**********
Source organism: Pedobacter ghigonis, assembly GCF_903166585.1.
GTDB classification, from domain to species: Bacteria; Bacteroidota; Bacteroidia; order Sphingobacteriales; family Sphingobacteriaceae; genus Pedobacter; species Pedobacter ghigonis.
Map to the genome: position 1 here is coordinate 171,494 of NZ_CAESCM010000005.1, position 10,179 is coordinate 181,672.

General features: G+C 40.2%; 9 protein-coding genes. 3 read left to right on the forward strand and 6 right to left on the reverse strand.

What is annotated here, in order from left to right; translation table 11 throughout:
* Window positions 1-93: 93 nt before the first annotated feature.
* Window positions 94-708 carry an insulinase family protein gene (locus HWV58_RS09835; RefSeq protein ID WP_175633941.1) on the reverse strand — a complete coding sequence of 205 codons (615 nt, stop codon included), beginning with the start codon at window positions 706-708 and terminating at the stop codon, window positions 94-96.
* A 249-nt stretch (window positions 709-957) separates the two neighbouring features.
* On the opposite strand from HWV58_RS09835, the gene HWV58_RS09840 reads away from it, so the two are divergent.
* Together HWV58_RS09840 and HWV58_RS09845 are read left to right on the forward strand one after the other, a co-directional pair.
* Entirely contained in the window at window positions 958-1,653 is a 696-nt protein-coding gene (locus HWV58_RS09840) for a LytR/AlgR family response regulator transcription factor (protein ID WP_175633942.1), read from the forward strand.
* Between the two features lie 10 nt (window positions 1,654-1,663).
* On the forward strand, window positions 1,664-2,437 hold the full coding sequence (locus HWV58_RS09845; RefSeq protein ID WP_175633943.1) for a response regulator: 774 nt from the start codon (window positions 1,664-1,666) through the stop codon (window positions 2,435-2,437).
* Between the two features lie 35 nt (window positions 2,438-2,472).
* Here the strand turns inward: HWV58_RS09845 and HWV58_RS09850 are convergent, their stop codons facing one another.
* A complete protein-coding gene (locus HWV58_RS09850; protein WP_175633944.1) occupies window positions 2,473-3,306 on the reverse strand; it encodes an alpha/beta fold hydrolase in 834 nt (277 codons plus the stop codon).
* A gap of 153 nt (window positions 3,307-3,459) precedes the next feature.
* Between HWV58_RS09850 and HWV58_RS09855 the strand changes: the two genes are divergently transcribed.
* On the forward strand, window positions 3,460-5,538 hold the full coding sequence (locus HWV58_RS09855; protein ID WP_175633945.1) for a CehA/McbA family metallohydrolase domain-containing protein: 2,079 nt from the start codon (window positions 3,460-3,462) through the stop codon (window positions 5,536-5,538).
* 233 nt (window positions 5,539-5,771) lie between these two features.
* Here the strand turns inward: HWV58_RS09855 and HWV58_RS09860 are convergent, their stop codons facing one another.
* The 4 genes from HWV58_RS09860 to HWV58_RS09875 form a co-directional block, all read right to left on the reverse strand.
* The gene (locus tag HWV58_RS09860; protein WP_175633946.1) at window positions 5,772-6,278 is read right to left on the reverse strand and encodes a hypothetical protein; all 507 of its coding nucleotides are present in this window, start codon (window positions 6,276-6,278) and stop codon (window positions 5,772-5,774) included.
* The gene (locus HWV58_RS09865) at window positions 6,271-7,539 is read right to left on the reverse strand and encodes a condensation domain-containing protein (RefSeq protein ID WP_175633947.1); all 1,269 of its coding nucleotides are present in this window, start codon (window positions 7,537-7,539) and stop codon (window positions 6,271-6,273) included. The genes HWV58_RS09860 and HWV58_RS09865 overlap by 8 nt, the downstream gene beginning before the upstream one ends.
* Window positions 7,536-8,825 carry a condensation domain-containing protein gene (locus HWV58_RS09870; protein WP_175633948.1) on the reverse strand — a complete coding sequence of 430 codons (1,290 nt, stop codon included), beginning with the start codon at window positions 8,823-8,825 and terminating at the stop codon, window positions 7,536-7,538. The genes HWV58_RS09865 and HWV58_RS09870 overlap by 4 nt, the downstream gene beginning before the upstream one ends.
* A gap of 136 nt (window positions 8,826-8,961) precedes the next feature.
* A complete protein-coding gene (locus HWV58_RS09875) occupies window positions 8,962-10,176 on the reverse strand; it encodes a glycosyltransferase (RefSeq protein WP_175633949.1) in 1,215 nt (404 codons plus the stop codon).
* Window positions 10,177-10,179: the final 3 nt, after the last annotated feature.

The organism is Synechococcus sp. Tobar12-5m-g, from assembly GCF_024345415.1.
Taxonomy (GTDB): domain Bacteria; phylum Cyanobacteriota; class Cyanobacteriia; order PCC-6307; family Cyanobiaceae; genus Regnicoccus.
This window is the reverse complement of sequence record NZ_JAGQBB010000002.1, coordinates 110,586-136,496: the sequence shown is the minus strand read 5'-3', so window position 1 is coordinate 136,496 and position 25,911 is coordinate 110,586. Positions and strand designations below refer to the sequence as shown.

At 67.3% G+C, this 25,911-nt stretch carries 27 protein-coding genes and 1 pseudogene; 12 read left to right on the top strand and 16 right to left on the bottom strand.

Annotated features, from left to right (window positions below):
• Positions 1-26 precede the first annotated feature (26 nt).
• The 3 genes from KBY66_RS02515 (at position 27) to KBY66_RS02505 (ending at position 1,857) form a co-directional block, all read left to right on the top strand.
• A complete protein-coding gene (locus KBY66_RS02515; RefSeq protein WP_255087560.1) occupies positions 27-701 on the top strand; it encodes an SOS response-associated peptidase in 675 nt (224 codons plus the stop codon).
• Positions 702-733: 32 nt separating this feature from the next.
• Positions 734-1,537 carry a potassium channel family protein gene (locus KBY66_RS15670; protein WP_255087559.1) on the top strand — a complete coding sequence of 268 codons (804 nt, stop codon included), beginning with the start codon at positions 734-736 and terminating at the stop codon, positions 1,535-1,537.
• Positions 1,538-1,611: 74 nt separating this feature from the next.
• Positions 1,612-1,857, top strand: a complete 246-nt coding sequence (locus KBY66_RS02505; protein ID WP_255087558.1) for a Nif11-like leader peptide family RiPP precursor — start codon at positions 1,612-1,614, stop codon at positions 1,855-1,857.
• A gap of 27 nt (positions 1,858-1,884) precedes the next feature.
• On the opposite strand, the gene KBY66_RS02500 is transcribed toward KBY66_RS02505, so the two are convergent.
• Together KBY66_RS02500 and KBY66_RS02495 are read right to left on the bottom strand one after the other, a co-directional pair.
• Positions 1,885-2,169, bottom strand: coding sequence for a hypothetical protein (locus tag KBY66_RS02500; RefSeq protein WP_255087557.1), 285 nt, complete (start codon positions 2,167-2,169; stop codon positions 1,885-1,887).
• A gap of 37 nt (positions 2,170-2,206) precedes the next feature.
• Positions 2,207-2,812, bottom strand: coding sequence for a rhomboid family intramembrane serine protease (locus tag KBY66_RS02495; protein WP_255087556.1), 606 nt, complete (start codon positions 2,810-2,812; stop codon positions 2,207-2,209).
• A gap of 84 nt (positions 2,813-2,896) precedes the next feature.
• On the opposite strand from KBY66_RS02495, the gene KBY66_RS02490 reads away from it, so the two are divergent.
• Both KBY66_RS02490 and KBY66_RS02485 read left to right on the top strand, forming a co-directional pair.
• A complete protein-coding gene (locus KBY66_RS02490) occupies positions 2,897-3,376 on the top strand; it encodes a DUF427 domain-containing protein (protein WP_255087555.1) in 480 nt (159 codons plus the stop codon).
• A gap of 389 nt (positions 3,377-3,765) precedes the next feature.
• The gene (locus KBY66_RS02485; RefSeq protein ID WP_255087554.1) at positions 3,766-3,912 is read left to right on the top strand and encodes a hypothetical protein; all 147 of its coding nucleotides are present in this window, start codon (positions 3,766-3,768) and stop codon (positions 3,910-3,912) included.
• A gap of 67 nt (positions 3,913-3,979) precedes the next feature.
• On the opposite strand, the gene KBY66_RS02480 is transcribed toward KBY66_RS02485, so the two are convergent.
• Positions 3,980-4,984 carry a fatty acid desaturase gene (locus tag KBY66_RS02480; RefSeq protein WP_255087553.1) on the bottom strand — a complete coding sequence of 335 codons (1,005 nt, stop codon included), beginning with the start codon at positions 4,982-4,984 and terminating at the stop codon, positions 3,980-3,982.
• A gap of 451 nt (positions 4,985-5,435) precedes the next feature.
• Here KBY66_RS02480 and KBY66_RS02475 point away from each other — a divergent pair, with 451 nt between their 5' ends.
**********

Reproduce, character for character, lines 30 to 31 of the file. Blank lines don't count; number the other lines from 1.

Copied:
Taxonomy (GTDB): domain Bacteria; phylum Cyanobacteriota; class Cyanobacteriia; order PCC-6307; family Cyanobiaceae; genus Regnicoccus.
This window is the reverse complement of sequence record NZ_JAGQBB010000002.1, coordinates 110,586-136,496: the sequence shown is the minus strand read 5'-3', so window position 1 is coordinate 136,496 and position 25,911 is coordinate 110,586. Positions and strand designations below refer to the sequence as shown.